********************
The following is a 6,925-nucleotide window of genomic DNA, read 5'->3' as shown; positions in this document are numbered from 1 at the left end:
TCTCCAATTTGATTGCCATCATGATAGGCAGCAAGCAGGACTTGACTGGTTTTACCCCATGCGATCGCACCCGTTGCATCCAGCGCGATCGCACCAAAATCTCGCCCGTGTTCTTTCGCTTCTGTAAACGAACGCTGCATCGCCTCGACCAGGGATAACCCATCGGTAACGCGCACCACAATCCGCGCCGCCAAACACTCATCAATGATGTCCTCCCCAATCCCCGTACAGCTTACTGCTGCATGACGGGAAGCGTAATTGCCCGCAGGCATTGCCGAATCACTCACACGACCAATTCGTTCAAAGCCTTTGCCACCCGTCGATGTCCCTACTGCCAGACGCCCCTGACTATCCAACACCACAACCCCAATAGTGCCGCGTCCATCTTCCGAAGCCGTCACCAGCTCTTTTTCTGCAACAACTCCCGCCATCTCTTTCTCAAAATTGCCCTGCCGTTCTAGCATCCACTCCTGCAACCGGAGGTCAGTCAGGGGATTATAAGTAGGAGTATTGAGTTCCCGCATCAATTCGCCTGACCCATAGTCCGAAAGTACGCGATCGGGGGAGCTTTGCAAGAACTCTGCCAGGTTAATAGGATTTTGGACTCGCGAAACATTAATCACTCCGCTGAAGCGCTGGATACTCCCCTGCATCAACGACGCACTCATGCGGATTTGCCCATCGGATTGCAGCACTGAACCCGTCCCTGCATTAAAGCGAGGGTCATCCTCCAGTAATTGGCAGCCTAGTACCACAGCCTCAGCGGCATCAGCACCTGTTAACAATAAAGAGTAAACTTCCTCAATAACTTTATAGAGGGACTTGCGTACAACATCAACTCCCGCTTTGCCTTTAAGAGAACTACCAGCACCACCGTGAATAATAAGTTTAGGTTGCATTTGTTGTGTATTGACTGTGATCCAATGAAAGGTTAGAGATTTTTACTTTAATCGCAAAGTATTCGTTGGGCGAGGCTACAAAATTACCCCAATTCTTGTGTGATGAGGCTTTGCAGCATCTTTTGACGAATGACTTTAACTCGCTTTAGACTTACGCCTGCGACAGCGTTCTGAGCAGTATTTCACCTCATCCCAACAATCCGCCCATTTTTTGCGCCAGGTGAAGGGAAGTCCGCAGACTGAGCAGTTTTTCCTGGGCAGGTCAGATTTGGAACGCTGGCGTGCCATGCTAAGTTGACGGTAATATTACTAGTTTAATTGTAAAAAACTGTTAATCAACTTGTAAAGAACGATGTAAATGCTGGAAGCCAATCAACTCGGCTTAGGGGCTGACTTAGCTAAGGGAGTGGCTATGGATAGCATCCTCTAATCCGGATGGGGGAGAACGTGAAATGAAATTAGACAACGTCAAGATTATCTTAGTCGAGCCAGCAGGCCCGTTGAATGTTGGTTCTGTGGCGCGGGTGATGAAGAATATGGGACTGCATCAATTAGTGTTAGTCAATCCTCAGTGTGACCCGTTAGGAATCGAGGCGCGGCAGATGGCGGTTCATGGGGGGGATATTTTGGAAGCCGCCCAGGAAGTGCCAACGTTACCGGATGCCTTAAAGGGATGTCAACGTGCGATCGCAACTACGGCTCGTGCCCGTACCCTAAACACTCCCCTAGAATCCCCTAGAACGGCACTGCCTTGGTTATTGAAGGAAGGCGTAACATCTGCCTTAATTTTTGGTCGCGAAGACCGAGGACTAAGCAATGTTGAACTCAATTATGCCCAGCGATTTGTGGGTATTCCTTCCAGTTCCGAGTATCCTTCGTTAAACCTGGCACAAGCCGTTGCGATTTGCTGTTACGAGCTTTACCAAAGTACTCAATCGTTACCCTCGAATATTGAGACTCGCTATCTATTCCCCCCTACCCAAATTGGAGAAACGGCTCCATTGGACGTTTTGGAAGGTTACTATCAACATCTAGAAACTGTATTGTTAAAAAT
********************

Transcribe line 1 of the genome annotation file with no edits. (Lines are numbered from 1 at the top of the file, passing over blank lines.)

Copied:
The following is a 6,925-nucleotide window of genomic DNA, read 5'->3' as shown; positions in this document are numbered from 1 at the left end: